I am just wondering if the Republicans started shifting the tax burden after the outsourcing of most labor jobs? What with their seeming irrational desire to reduce revenue for the government while at the same time spending more money and increasing the size of government.

Wed Jul 06, 12:01:26 AM EDT  
 Dark Wraith blogged...

Good evening, Mr. Goat.

Your point about Mary Ann Mirthmutton is well taken. At some level of income, rises in consumption become somewhat less certain. I have seen no formal studies, but I would bet that, in a certain swath of people in the lower range of what we might call "the wealthy," we would see a rather stable dollar amount being spent on consumption items. At very high levels of income, I suspect that consumption as a percentage of income begins to drop pretty steeply for most, although I suppose some super-rich really do spend money like the rest of us drink water.

One way or the other, the real action in consumption is happening—at least in my considered judgment—in the range of incomes from Byron to Barton to Mary Ann. Below and above that range, it's not quite as interesting. That's why a national sales tax, and the supporting structure I set forth, would have to have its greatest impacts on taxpayers in these ranges.

I've been running some simulations, and the whole thing works out rather cleanly, but the national sales tax rate would be awfully steep to get the entire trick to work properly and provide enough money for a modern government to operate with some breathing room. However, because many people would be getting some kind of a rebate, I can't help but think it might be something people would buy into, especially when they heard that they would no longer be paying the IRS ever again.

My hope is that, if the neo-cons in the tax reform commission pop their heads out of the sand with a consumption tax, as I think they're going to, this will be on the table as a paralleling alternative that does what theirs does, but twists it around in such a way that it blunts the inevitability of their regressive version.


The Dark Wraith can only hope.

Wed Jul 06, 12:08:36 AM EDT  
 Dark Wraith blogged...

Good evening, Peter of Lone Tree.

'Taxing his patients', indeed.

Proctological exams would obviously not be subject to the tax: I mean, after all, those patients have already taken it up the butt, now haven't they?

Neither would rug dealers be subject to my proposal: who's going to respect a law that allows for carpet tax?



The Dark Wraith returns volley.

Wed Jul 06, 12:16:01 AM EDT  
 My Pet Goat blogged...

I have seen no formal studies, but I would bet that, in a certain swath of people in the lower range of what we might call "the wealthy," we would see a rather stable dollar amount being spent on consumption items.

I haven't either, but this makes interesting reading (but I don't know how accurate it is) The Millionaire Next Door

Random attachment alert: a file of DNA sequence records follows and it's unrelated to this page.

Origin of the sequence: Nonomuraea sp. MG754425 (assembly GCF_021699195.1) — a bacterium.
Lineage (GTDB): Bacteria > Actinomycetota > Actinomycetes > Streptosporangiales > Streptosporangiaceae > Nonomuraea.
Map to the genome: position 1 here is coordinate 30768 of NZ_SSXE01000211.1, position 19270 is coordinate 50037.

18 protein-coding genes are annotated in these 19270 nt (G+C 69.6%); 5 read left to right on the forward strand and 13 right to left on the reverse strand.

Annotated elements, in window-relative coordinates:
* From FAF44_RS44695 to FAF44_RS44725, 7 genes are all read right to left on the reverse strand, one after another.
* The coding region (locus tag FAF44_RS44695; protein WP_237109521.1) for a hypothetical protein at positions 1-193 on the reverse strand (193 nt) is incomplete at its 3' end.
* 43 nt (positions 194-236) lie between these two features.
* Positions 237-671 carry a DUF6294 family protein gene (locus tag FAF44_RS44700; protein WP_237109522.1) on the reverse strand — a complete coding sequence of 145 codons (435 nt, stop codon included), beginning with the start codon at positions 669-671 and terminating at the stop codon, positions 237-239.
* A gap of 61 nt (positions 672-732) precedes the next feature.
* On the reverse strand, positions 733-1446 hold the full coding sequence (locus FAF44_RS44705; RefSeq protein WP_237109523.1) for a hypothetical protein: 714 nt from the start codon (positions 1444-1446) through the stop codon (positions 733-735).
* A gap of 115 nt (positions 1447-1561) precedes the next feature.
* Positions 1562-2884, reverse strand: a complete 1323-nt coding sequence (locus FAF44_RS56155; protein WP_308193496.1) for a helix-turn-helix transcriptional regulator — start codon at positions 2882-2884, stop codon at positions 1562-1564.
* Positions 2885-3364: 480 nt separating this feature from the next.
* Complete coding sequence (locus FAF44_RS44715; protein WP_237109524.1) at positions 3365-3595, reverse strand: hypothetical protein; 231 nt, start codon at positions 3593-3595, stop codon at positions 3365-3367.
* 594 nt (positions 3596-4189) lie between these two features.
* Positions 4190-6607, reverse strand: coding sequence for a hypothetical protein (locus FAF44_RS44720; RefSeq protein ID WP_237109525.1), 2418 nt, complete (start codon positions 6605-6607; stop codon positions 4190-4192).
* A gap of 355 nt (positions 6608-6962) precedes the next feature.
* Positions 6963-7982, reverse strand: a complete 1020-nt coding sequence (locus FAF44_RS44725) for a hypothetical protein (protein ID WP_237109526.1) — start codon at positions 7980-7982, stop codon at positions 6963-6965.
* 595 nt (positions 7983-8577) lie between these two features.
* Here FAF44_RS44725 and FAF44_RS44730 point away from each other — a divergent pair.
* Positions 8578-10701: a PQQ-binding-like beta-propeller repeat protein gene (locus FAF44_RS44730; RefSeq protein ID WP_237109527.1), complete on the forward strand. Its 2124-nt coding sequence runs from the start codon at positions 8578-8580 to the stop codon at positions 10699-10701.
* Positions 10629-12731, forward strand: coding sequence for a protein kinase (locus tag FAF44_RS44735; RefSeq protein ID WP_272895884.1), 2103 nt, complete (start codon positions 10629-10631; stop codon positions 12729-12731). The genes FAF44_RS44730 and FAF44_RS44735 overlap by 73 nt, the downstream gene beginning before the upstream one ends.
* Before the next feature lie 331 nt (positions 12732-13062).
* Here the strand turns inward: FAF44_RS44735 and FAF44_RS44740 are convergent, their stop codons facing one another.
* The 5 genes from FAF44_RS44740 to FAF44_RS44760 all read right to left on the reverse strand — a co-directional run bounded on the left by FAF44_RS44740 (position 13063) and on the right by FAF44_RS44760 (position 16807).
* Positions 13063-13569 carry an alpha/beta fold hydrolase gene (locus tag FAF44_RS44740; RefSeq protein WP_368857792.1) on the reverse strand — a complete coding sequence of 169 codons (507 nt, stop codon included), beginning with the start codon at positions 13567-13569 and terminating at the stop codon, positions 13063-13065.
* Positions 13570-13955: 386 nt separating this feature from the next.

The Surprising Secrets of America's Wealthy

Wed Jul 06, 12:37:12 AM EDT  
 Dark Wraith blogged...

Good evening, Guy Andrew Hall.

Your question has all kinds of very cool sidestreams and nuances.

First, I've been poring over old tax laws off and on for some time, now, trying to see patterns and trends. Essentially, I've been trying to see if tax law is a window on the evolution of more general government policy in an effort to predict, at least loosely and qualitatively, where we are headed.

My first pass at answering your question refers to the graph in this article of the top marginal tax bracket over the past many decades. Notice that the trend has been unambiguously downward. That means the highest income earned by the wealthy in the United States has been subject to lower and lower tax rates since the Kennedy/Johnson years. And it is those high, high levels of income that are the most likely to be accrued as the fruits of capital investment rather than through genuine work at labor. That means this shift of the bulk of the tax burden away from capital and toward labor has been going on for decades!

Also, when you hear about tax "loopholes," you're most likely hearing about mechanisms within the tax code by which income can be shielded, but that usually has to do with shielding income generated by capital, not by labor. Try to think of a couple dozen ways you can avoid paying taxes on your paycheck. Well, I can tell you right off the top of my head about that many ways you could defend capital-generated income from taxes.

Now, you might be thinking to yourself that a classic way to shield labor income from high marginal tax rates is to get married: the two incomes put together by a married couple won't get hit as hard in the top marginal bracket as a single income of the same amount. However, as our astute Mr. Goat pointed out in a previous thread, that couple is more likely, with the dual income, to be saving more, via 401(k) plans, term life insurance, house purchases, etc. That means even the "marriage penalty tax" relief embedded in tax law is actually more of a benefit to those constructing future income from capital investments rather than from labor.